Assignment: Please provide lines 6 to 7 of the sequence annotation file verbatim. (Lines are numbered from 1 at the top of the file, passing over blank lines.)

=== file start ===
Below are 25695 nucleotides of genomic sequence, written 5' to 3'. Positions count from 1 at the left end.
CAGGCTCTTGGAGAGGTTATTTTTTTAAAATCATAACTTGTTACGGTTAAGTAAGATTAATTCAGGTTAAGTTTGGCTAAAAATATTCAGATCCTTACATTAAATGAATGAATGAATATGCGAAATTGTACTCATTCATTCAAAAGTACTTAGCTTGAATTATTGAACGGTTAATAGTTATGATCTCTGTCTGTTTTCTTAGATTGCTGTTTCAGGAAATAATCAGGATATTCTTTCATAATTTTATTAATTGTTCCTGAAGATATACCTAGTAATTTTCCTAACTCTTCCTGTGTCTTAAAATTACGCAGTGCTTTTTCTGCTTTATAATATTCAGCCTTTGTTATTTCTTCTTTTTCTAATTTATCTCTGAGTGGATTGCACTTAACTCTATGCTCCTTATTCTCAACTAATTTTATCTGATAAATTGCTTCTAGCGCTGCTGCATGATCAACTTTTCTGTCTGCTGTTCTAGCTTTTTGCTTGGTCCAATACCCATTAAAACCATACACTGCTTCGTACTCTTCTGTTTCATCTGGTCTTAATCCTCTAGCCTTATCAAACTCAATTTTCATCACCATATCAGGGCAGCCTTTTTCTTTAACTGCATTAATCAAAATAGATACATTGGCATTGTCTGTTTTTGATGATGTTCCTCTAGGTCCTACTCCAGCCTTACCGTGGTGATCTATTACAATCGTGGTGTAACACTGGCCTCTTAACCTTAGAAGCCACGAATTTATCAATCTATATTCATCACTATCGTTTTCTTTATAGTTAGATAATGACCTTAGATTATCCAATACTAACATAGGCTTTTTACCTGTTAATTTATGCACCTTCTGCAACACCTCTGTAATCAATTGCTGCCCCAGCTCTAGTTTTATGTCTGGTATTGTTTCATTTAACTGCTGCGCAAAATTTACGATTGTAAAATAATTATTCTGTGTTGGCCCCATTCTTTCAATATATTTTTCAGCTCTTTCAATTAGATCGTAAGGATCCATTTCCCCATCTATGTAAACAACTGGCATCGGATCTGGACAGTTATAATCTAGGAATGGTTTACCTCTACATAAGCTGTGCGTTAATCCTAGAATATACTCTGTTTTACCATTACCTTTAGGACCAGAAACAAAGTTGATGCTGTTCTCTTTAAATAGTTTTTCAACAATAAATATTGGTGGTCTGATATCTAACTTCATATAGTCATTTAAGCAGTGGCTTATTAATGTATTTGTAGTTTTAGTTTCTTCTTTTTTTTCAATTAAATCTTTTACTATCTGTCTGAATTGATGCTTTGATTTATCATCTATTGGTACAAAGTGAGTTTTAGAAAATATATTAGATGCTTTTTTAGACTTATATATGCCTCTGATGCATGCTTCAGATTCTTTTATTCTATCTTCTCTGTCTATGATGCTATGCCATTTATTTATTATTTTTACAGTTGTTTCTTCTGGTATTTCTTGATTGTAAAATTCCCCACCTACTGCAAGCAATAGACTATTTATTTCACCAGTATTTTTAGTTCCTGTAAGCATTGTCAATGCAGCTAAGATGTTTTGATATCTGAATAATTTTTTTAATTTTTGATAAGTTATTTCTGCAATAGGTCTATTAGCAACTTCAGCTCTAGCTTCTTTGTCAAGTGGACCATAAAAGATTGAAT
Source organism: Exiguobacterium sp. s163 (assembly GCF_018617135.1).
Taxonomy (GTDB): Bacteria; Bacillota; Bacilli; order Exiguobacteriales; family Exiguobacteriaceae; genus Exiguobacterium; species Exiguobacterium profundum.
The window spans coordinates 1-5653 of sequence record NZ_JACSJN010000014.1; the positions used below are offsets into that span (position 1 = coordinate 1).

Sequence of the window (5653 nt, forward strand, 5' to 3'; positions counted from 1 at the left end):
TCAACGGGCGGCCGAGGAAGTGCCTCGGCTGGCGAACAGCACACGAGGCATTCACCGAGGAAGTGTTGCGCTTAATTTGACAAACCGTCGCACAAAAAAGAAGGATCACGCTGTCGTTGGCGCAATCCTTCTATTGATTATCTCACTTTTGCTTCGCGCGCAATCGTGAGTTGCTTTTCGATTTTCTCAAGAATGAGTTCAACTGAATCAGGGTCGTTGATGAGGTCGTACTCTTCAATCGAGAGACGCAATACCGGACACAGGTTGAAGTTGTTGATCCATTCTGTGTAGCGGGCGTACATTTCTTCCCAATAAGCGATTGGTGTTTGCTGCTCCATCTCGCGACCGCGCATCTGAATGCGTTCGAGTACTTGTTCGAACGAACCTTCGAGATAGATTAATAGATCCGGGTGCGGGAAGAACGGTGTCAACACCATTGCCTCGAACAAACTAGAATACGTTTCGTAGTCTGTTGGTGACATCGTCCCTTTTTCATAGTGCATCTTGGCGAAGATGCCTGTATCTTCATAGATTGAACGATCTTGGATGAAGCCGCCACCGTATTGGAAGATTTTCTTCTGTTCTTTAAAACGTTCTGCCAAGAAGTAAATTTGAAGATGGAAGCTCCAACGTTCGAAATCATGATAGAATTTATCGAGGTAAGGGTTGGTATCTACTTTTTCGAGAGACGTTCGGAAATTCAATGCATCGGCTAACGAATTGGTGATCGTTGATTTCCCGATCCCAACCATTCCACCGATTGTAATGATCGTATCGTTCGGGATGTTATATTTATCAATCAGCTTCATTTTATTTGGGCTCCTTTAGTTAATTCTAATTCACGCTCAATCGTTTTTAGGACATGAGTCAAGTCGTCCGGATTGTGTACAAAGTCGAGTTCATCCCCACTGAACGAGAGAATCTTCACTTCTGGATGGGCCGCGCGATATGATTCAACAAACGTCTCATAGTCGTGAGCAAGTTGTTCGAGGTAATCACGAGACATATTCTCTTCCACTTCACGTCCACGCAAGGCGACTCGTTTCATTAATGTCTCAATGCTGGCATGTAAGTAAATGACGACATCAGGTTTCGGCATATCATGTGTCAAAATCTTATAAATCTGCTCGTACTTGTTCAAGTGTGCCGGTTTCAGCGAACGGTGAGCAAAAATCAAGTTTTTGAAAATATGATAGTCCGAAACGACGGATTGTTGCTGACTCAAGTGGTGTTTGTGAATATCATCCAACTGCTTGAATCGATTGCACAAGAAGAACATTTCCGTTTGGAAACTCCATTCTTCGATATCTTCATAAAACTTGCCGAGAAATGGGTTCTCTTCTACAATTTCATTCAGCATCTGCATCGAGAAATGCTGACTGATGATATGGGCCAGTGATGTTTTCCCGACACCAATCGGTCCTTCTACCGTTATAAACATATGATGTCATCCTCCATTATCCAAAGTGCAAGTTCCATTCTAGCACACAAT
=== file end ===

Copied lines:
Sequence of the window (5653 nt, forward strand, 5' to 3'; positions counted from 1 at the left end):
TCAACGGGCGGCCGAGGAAGTGCCTCGGCTGGCGAACAGCACACGAGGCATTCACCGAGGAAGTGTTGCGCTTAATTTGACAAACCGTCGCACAAAAAAGAAGGATCACGCTGTCGTTGGCGCAATCCTTCTATTGATTATCTCACTTTTGCTTCGCGCGCAATCGTGAGTTGCTTTTCGATTTTCTCAAGAATGAGTTCAACTGAATCAGGGTCGTTGATGAGGTCGTACTCTTCAATCGAGAGACGCAATACCGGACACAGGTTGAAGTTGTTGATCCATTCTGTGTAGCGGGCGTACATTTCTTCCCAATAAGCGATTGGTGTTTGCTGCTCCATCTCGCGACCGCGCATCTGAATGCGTTCGAGTACTTGTTCGAACGAACCTTCGAGATAGATTAATAGATCCGGGTGCGGGAAGAACGGTGTCAACACCATTGCCTCGAACAAACTAGAATACGTTTCGTAGTCTGTTGGTGACATCGTCCCTTTTTCATAGTGCATCTTGGCGAAGATGCCTGTATCTTCATAGATTGAACGATCTTGGATGAAGCCGCCACCGTATTGGAAGATTTTCTTCTGTTCTTTAAAACGTTCTGCCAAGAAGTAAATTTGAAGATGGAAGCTCCAACGTTCGAAATCATGATAGAATTTATCGAGGTAAGGGTTGGTATCTACTTTTTCGAGAGACGTTCGGAAATTCAATGCATCGGCTAACGAATTGGTGATCGTTGATTTCCCGATCCCAACCATTCCACCGATTGTAATGATCGTATCGTTCGGGATGTTATATTTATCAATCAGCTTCATTTTATTTGGGCTCCTTTAGTTAATTCTAATTCACGCTCAATCGTTTTTAGGACATGAGTCAAGTCGTCCGGATTGTGTACAAAGTCGAGTTCATCCCCACTGAACGAGAGAATCTTCACTTCTGGATGGGCCGCGCGATATGATTCAACAAACGTCTCATAGTCGTGAGCAAGTTGTTCGAGGTAATCACGAGACATATTCTCTTCCACTTCACGTCCACGCAAGGCGACTCGTTTCATTAATGTCTCAATGCTGGCATGTAAGTAAATGACGACATCAGGTTTCGGCATATCATGTGTCAAAATCTTATAAATCTGCTCGTACTTGTTCAAGTGTGCCGGTTTCAGCGAACGGTGAGCAAAAATCAAGTTTTTGAAAATATGATAGTCCGAAACGACGGATTGTTGCTGACTCAAGTGGTGTTTGTGAATATCATCCAACTGCTTGAATCGATTGCACAAGAAGAACATTTCCGTTTGGAAACTCCATTCTTCGATATCTTCATAAAACTTGCCGAGAAATGGGTTCTCTTCTACAATTTCATTCAGCATCTGCATCGAGAAATGCTGACTGATGATATGGGCCAGTGATGTTTTCCCGACACCAATCGGTCCTTCTACCGTTATAAACATATGATGTCATCCTCCATTATCCAAAGTGCAAGTTCCATTCTAGCACACAAT